I’ve posted this before in various venues but I thought it was worth a revisit:
So there’s been a lot of talk in the last few years of “food miles”, eating locally and 100 mile diets. Some of the supposed benifits of eating locally is that you become more in tune with the seasons, you support your local community, you eat fresher food and just general all round feel goodness. Now all of these are valid claims and I am not disputing any of them. But the chief claim that the “food mile” movement is making is that eating locally helps the environment through lowering the use of oil. On the face of it, this sounds fairly intuitive but I wasn’t convinced so I decided to dig a bit further and try and answer the question does the choice to eat locally decrease the amount of carbon emitted and it seems like the answer is no.
This graph shows the Ton-Miles per Gallon for Truck, Rail and Barge shipping. Ocean shipping is roughly twice as efficient as inland barges so lets call it 1000 Ton-Miles per Gallon.
Now assume that the typical surburban family drives a 25 Miles Per Gallon vehicle, lives 2.5 miles from their nearest supermarket and buys 20 pounds of groceries in the average shopping trip. So on one round trip, they will travel 5 miles and use 0.2 gallons of petrol to transport 0.01 tons of groceries. A container ship could move that 0.01 tons of groceries 20,000 miles for the same amount of fuel. You could move that 20 pounds of groceries all the way around the world by ship for the same amount of fuel as it takes for you to go to the store and back. If you buy 40 pounds of groceries rather than 20, then it’s a half way around the world. If you live 5 miles instead of 2.5 miles, then it’s twice around the world. If you drive a SUV which gets 12.5MPG and you live 5 miles away, then it’s four time around the world. You can fiddle around with the numbers all you like but the conclusion seems inescapable, where your food comes from is less significant than how you choose to get it.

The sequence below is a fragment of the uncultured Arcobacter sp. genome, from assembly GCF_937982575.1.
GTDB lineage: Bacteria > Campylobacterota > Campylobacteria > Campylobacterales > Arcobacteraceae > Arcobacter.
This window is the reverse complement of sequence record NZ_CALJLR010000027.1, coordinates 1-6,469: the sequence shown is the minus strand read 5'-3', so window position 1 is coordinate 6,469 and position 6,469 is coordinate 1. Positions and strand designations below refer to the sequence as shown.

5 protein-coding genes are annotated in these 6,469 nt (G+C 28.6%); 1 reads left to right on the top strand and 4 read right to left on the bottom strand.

The math is even more disturbing when you look at exactly what eating locally actually means. For most people, that means buying as much of your food as possible from farmers markets. However, you can’t get everything from farmers markets so it’s likely that you need to still make the same amount of trips to the supermarket to get all of the other stuff you need. Your trips to the farmers markets then become an added fuel expenditure on top of your existing supermarket trips. In addition, farmers markets are usually further away that supermarkets, just by virtue of there are less of them so thats an even bigger fuel cost.
How the goods get from the farm to the market is also an important consideration. Your typical farmers market has many small farmers from within a 100 mile or so radius individually shipping in small amounts of good via cars and small trucks. Again, far less efficient than massive containerized shipping and trucking.
Now, does this on the face of it means that eating locally is crap? Of course not, all of the previous reasons to do with freshness, seasonality and supporting local farmers are still valid. But what is total crap is the idea that somehow eating locally is good for the environment through the decrease in carbon emissions from shipping. While the idea has immediate intuitive appeal, if you peer at the actual numbers, the reality is that modern containerized shipping and distribution has become so efficient that it’s only really the last few miles that are important.